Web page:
Story by French Army Captain Eloïse Rossi
VILLAGGIO ITALIA, Kosovo – Italian Army Warrant Officer Sara Sapienza is setting up the room at Villaggio Italia, Kosovo for the next video teleconference. With her assistant, she checks the microphone, the screens… She's ready to connect her audience in Peja to the Kosovo Force headquarters in Pristina.
Arriving to Kosovo a few months ago, Sapienza serves as a signal platoon leader for KFOR's Multinational Battle Group-West in Peja. From the Alpine Transmission Regiment, Sapienza has always been a volunteer for each of her missions. She joined the Army at the age of 21, and she is deployed for the third time in Kosovo.
Sapienza cited the wonderful professional opportunity that being in Kosovo offers, and she noted that it's important to confront another reality in order to evolve professionally and personally.
"In 2007 and 2009, I was deployed as a peacekeeper, and my mission was to secure a monastery, said Sapienza. "Today, the mission has changed a lot. We are fewer. It is a rewarding mission. But I am abroad; I am platoon leader in operation."
A good leader must be exemplary
A platoon leader for three years, Sapienza currently leads 33 Soldiers. Far from the cliché of the Italian mamma, she is very demanding towards herself but also towards her team.
"I am engaged in the Army because I have always been a fighter," said Sapienza. "I have always loved the game, the challenges and the competition. It is necessary to be strong to achieve its objectives".
According to her team, this young Sicilian is an example of determination. Her troops say Sapienza knows how to motivate people in the most difficult situations, and that she's an engine for her Soldiers.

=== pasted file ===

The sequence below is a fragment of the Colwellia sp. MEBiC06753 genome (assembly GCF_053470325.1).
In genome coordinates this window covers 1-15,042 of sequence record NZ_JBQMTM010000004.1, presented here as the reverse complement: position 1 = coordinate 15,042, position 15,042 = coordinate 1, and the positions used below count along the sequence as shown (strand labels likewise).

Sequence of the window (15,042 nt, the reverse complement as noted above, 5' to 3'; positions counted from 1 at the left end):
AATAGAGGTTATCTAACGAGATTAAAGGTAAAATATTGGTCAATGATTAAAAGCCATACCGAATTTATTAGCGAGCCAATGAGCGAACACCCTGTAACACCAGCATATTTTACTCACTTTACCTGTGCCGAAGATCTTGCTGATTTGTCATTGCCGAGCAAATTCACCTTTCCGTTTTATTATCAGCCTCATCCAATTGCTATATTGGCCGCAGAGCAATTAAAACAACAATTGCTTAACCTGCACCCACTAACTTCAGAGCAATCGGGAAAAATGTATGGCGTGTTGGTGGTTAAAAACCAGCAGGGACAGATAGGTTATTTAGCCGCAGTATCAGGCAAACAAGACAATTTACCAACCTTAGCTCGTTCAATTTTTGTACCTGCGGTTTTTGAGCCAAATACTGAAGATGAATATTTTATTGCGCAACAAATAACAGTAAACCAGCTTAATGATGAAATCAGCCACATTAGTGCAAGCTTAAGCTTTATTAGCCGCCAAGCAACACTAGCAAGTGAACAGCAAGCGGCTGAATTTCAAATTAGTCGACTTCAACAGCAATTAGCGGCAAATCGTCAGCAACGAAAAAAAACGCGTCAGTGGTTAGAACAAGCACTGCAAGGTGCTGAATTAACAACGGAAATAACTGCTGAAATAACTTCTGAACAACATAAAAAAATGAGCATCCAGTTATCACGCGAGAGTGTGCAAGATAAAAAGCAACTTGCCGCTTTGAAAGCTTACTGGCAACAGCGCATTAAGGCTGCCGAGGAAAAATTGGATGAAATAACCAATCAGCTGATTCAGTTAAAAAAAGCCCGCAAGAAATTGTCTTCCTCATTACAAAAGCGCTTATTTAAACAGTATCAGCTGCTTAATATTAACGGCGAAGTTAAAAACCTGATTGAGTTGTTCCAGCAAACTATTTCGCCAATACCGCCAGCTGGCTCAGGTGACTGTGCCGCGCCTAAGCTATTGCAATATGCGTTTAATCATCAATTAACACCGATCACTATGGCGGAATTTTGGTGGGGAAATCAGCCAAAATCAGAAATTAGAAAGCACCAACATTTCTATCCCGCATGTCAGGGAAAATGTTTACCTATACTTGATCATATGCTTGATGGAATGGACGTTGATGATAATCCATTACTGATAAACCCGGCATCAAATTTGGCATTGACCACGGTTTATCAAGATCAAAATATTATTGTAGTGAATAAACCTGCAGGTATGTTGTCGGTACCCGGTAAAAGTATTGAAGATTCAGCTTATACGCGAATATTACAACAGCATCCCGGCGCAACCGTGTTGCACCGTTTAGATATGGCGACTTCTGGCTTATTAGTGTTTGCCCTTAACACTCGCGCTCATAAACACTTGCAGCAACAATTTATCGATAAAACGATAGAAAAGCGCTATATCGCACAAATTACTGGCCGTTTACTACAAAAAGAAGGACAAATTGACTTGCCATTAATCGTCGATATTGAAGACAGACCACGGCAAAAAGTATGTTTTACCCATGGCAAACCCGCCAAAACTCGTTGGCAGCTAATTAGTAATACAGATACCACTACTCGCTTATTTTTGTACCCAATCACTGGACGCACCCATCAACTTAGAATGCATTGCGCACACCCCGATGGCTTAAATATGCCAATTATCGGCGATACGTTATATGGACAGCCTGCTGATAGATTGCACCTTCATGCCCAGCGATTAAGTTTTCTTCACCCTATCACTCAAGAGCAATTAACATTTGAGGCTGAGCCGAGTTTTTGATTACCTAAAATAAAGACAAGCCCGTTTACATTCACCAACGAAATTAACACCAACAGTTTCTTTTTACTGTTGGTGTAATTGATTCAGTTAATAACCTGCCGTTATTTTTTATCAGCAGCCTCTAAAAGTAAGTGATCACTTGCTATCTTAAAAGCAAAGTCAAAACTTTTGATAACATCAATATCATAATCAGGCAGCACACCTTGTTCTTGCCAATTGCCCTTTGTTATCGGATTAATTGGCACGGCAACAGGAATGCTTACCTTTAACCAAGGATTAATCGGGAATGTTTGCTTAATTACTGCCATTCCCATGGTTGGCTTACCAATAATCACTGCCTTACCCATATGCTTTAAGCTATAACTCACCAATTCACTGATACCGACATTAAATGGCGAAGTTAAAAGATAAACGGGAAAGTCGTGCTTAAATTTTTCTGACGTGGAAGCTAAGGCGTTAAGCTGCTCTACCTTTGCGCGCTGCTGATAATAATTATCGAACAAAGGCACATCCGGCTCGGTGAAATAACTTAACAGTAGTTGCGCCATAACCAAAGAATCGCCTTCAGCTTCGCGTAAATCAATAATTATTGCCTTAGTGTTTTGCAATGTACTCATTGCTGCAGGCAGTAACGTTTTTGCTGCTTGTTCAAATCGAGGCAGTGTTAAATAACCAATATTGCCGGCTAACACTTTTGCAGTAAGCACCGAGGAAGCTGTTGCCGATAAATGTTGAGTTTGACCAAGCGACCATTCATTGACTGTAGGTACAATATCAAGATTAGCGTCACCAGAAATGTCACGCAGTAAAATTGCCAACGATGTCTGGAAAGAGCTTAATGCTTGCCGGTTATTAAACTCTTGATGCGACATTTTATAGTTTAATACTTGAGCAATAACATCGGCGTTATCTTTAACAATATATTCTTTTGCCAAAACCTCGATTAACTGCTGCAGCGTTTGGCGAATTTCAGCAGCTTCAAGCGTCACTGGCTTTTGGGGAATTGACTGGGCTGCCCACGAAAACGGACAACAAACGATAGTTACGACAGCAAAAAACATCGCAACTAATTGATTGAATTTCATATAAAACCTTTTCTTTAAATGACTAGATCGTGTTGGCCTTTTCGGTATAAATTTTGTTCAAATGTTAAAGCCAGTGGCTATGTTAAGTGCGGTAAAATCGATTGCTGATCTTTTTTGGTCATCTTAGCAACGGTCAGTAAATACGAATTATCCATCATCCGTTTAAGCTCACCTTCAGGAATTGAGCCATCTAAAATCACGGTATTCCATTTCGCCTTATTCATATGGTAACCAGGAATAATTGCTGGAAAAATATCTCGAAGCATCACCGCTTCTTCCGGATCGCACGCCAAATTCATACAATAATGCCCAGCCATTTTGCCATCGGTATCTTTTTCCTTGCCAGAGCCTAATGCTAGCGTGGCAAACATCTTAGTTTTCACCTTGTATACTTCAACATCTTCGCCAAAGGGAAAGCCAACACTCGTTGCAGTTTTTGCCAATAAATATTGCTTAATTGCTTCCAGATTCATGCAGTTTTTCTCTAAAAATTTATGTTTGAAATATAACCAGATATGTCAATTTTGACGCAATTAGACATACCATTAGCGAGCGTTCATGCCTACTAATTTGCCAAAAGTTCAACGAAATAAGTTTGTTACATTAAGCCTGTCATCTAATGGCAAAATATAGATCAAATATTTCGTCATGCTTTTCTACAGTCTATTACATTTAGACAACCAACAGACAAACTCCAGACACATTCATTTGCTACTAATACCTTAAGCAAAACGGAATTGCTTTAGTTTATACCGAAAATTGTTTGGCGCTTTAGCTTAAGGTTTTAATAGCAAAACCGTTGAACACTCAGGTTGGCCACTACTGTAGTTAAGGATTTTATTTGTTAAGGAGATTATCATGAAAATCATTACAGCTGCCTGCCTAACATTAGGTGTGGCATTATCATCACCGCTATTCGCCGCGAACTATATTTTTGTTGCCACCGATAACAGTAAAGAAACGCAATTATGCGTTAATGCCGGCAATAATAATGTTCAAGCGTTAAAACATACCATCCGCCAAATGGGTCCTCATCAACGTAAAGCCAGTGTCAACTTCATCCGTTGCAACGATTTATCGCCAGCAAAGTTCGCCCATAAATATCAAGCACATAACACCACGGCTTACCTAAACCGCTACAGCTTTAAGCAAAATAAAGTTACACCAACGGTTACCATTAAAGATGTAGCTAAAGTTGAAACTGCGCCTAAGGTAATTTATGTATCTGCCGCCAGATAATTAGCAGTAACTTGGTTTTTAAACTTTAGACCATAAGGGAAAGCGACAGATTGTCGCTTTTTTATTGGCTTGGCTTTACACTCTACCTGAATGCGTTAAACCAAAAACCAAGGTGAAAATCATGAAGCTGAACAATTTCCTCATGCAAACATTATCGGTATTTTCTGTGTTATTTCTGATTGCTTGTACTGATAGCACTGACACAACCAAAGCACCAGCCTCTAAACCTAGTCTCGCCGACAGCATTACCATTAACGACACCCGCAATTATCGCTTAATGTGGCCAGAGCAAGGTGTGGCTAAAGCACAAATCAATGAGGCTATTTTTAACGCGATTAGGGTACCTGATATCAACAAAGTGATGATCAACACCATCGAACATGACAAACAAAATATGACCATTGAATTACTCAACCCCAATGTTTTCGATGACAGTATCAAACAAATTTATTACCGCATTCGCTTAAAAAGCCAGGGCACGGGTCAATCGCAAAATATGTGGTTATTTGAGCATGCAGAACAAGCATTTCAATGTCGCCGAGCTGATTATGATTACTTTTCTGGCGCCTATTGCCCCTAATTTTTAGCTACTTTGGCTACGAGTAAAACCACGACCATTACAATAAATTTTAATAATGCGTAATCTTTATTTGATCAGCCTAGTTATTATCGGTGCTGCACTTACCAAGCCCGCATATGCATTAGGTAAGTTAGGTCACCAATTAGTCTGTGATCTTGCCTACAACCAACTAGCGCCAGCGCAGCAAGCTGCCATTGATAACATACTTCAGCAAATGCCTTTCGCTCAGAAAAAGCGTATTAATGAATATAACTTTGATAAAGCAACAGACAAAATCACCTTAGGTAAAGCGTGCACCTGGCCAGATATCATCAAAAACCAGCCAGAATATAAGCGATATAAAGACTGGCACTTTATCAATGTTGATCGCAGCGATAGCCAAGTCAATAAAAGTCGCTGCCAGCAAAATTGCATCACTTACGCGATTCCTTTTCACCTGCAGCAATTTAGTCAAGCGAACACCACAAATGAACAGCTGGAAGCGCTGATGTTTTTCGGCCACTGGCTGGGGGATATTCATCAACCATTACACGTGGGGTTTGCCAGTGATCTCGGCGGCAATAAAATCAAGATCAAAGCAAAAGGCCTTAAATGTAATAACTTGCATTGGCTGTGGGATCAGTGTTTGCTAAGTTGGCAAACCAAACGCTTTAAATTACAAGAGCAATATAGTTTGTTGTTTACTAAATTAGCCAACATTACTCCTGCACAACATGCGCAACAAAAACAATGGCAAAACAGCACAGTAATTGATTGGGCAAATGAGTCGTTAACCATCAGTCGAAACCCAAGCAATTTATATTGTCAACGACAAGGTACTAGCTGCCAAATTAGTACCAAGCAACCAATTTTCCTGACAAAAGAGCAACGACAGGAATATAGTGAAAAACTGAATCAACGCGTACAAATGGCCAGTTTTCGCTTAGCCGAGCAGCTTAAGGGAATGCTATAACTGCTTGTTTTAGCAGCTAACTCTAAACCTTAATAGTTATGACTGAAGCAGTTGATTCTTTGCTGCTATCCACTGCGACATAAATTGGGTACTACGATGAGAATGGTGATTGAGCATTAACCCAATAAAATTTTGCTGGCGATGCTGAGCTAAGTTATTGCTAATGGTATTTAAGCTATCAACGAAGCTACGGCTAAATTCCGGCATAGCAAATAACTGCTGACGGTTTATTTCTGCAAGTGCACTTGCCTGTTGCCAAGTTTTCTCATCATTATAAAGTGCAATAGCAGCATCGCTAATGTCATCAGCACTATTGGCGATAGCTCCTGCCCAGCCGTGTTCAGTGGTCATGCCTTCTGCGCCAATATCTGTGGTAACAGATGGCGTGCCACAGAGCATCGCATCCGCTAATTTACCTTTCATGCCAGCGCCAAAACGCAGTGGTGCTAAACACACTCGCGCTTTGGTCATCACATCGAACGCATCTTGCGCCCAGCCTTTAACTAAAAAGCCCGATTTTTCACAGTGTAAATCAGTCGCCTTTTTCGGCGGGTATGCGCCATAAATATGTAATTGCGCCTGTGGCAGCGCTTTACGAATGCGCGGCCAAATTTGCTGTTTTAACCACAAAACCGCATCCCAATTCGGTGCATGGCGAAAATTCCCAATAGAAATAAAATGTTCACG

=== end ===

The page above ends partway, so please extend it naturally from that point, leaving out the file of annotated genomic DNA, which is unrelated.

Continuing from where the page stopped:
"For me, a good leader must be exemplary and firm," said Sapienza. "But if you are respectful to your subordinates, they will be in return with you. You have to estimate people's worth to get the best out of them".
Sapienza is a thin and small female, but what she lacks in physical size, she makes up with a great strength of character. She admits 'that women are more sensitive than men, but they always succeed to obtain what they want.'
"Men are physically stronger, but our strength is mental. Personal investment and willingness make us accomplish great things. My Soldiers appreciate me, even if I am sometimes pretty rigid," said the Sicilian Soldier.
Don't let the softness of Sapienza's eyes and her timid voice deceive from her strong will.
"I'm between the carrot and the stick; I know how to make myself respected. I love to command," said Sapienza.
Sapienza doesn't want to stay in the crowd. She wants to stand out. She is ambitious. Having a master's degree in Law, she reads a lot, practices physical training and perseveres. Her future plans include a desire to become an officer.
Sapienza is a strong advocate for professional parity. Sapienza, who leads 30 male and three female troops, is persuaded that men and women also create a holistic workplace environment. Where the quality of one is missing, the quality of the other fills the gap. She insists: "male or female Soldiers, we are all useful".
Her family and her boyfriend are fully supportive and proud of her accomplishments. Sapienza admits to having made sacrifices in her career. She had tough choices. But her tenacity has always paid off.
"I attempted the noncommissioned officer contest three times before I passed it," said Sapienza. "The limits are sometimes mental. They must be tested. You have to know how to recover yourself. This is what I want to share".